Going to St. Ives
You’ll see Colonial Players at its best in the cat-and-mouse game of two women
What could be more suitable for Mothers Day than the tale of two mothers sharing tea and sympathy over Blue Willow china: helping each other deal with life’s unexpected twists and turns, bartering favors tit for tat — life for death? Over the past three years, Annapolis stages have featured four plays by the prolific Pulitzer- and Tony-nominated playwright Lee Blessing: Chesapeake, Two Rooms, Fortinbras and now Going to St. Ives, showing through May 19 at Colonial Players. His work, always thick with political and personal tensions, ranges from breath taking to sidesplitting. This time, the laughs are mere pressure-release valves for high drama.
Outwardly, May N’Kame (Lolita-Marie), the mother of an African dictator, and Dr. Cora Gage (Heather Quinn), an ophthalmic surgeon in St. Ives, England, appear to have nothing in common beyond a doctor/patient relationship. Yet their shared guilt and grief for their sons, one living and one dead, unite them long past tea time and across the globe.
Without divulging too much of the plot of this morality tale, I’ll say that both women want something big from the other, consequences be damned. Cora wants May to use her influence in affecting the release of four physicians who are held as political prisoners by May’s son, the “monster.”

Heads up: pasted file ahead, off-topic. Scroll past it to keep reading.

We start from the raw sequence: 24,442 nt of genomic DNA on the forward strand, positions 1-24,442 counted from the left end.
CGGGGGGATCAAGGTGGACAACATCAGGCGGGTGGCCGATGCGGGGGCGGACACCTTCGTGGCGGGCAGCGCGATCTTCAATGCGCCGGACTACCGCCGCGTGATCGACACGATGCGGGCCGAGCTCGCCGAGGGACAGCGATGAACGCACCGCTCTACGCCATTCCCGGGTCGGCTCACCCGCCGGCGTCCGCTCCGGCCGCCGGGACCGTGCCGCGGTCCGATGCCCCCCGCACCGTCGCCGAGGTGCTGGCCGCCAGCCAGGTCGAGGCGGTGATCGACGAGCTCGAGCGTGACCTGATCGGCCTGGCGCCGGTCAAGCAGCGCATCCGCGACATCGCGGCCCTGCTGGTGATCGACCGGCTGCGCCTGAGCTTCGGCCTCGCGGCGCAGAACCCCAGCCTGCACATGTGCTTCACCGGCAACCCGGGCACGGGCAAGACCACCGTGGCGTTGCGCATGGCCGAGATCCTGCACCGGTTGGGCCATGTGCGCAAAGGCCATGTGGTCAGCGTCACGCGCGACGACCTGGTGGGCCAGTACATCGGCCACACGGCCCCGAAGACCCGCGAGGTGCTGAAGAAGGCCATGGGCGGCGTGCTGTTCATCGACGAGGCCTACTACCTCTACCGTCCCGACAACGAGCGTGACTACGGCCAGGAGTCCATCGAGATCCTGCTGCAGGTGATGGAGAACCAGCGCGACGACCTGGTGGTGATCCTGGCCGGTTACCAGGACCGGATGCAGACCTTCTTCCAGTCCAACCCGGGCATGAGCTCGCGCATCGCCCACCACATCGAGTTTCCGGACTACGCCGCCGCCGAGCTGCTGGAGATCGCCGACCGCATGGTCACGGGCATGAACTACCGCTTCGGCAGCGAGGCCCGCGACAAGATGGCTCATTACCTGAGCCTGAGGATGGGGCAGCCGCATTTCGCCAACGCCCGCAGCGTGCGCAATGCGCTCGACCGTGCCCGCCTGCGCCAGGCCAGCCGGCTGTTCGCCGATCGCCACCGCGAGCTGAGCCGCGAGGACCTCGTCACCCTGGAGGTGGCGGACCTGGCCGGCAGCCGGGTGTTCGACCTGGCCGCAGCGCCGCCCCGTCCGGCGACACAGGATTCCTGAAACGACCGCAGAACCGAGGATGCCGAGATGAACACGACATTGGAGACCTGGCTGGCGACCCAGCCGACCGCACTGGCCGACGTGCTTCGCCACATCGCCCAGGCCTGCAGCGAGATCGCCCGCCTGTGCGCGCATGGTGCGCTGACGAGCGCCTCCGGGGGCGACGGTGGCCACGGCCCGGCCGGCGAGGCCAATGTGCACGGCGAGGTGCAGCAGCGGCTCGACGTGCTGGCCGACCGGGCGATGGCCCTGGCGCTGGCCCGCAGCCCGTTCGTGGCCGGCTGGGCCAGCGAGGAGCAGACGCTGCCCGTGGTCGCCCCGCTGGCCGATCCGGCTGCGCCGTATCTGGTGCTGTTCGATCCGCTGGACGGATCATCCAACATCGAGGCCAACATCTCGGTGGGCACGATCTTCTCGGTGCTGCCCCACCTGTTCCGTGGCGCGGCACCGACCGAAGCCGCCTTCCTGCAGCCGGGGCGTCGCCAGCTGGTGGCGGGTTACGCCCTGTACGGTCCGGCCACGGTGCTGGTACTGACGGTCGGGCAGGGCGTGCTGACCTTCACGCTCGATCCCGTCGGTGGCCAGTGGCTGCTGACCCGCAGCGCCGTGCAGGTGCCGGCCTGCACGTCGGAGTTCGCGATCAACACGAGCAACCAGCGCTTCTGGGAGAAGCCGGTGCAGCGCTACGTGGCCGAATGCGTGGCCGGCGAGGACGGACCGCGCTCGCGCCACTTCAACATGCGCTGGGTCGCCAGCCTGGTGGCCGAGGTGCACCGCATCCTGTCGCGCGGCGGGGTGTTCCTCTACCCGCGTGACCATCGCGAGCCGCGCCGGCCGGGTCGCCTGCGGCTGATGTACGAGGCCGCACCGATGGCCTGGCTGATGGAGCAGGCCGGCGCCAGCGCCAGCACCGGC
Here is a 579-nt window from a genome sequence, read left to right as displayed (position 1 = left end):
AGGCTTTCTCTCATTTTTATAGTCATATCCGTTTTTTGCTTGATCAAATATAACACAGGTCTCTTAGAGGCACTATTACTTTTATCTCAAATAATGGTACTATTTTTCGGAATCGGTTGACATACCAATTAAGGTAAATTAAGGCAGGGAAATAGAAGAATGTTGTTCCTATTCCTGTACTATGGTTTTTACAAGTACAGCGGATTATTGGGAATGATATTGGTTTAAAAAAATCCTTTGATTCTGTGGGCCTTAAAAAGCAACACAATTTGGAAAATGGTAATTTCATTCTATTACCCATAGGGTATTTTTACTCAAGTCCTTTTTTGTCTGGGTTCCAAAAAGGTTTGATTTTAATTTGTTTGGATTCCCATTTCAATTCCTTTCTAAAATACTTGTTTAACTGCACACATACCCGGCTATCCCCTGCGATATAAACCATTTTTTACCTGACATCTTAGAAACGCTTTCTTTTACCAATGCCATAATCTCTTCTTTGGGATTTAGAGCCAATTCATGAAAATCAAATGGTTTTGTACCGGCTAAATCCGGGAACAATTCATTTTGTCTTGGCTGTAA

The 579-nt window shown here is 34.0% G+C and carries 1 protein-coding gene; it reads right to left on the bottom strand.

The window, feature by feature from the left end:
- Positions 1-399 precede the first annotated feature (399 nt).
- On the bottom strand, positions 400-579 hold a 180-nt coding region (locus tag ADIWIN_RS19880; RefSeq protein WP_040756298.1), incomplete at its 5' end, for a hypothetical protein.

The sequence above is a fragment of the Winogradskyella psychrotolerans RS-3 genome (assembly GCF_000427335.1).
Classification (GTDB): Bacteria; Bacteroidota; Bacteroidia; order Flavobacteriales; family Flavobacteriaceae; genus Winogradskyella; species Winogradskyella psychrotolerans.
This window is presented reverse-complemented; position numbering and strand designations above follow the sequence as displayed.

May wants something much bigger and whispered. Throughout Act I, she draws Cora into a game of cat and mouse, forcing Cora to reveal the pain of her child’s untimely death, for which Cora blames herself. May likens Cora’s sorrow to her own disappointment in a sweet son turned murderous despot. The consequences of their collaboration unfold in a rather predictable fashion during Act II, set in Africa six months later.
Lolita-Marie is magnificent in the role of May: so imperious, sophisticated and savvy that I was transported by her performance, the most convincing I have ever encountered in amateur theater. Regal in tribal dresses of silk brocades and cotton prints, she speaks African-tinged British English suitable for tea with the queen. She commands, cajoles and enunciates a fine line between certitude and threat even as she yearns for her dusty, dangerous homeland and the safety of her mother’s womb.
As Cora, Heather Quinn has the harder role by far, as she may not outshine royalty. She comes across as the consummate professional, understated in speech and manner, conservative and drab in her muted mauve woolens. Some of her lines are lost to a too-muted tone, yet she sparks with an odd mix of humanity and condescension when faced with the hard facts of May’s life in a gilded cage. “How many countries are there in Africa?” she commands with predictable English superiority, “and they’re all unpronounceable, unimprovable and soaked in their own blood.”
Blessing holds an uncomfortable mirror of superiority up to his audience. This production resonates with truth in words, action and fine attention to detail. “Lying badly is punishable by death” where May is from, so trust me when I say this production is one of Colonial’s finest. The run is short, so make reservations before the teapot is drained.
Director and set designer: Edd Miller. Costumes: Beth Terranova. Lights: Harvey Hack. Sound: Wes Bedsworth. Stage manager: Herb Elkin.
Playing thru May 19 at 8pm ThFSa; 2pm Su; 7:30pm May 13 at Colonial Players, 108 East St., Annapolis. $20 w/discounts: 410-268-7373; email@example.com.